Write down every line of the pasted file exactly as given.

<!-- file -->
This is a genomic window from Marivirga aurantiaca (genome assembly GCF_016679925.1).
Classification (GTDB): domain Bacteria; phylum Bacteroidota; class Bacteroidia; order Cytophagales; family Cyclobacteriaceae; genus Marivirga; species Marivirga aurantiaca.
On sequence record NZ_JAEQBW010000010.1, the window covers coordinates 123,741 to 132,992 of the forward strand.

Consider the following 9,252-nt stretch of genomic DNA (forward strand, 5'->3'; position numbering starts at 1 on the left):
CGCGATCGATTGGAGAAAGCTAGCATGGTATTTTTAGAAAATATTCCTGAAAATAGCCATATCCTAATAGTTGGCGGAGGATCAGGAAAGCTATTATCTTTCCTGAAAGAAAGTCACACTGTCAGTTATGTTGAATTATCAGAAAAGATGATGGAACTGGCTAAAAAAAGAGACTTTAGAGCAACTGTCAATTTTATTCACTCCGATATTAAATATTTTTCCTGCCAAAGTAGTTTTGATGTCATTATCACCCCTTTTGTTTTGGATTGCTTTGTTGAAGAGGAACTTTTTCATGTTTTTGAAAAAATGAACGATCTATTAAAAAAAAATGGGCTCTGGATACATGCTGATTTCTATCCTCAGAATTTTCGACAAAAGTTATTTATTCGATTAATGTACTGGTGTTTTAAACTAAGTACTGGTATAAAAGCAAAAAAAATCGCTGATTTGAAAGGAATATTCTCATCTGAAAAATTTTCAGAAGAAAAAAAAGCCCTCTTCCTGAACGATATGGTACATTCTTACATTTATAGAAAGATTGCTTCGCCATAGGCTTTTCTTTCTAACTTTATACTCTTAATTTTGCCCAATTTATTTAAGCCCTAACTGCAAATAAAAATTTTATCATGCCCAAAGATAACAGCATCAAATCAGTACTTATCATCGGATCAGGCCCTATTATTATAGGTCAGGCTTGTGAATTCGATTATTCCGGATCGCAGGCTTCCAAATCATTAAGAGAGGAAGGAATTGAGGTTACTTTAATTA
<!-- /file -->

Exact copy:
This is a genomic window from Marivirga aurantiaca (genome assembly GCF_016679925.1).
Classification (GTDB): domain Bacteria; phylum Bacteroidota; class Bacteroidia; order Cytophagales; family Cyclobacteriaceae; genus Marivirga; species Marivirga aurantiaca.
On sequence record NZ_JAEQBW010000010.1, the window covers coordinates 123,741 to 132,992 of the forward strand.

Consider the following 9,252-nt stretch of genomic DNA (forward strand, 5'->3'; position numbering starts at 1 on the left):
CGCGATCGATTGGAGAAAGCTAGCATGGTATTTTTAGAAAATATTCCTGAAAATAGCCATATCCTAATAGTTGGCGGAGGATCAGGAAAGCTATTATCTTTCCTGAAAGAAAGTCACACTGTCAGTTATGTTGAATTATCAGAAAAGATGATGGAACTGGCTAAAAAAAGAGACTTTAGAGCAACTGTCAATTTTATTCACTCCGATATTAAATATTTTTCCTGCCAAAGTAGTTTTGATGTCATTATCACCCCTTTTGTTTTGGATTGCTTTGTTGAAGAGGAACTTTTTCATGTTTTTGAAAAAATGAACGATCTATTAAAAAAAAATGGGCTCTGGATACATGCTGATTTCTATCCTCAGAATTTTCGACAAAAGTTATTTATTCGATTAATGTACTGGTGTTTTAAACTAAGTACTGGTATAAAAGCAAAAAAAATCGCTGATTTGAAAGGAATATTCTCATCTGAAAAATTTTCAGAAGAAAAAAAAGCCCTCTTCCTGAACGATATGGTACATTCTTACATTTATAGAAAGATTGCTTCGCCATAGGCTTTTCTTTCTAACTTTATACTCTTAATTTTGCCCAATTTATTTAAGCCCTAACTGCAAATAAAAATTTTATCATGCCCAAAGATAACAGCATCAAATCAGTACTTATCATCGGATCAGGCCCTATTATTATAGGTCAGGCTTGTGAATTCGATTATTCCGGATCGCAGGCTTCCAAATCATTAAGAGAGGAAGGAATTGAGGTTACTTTAATTA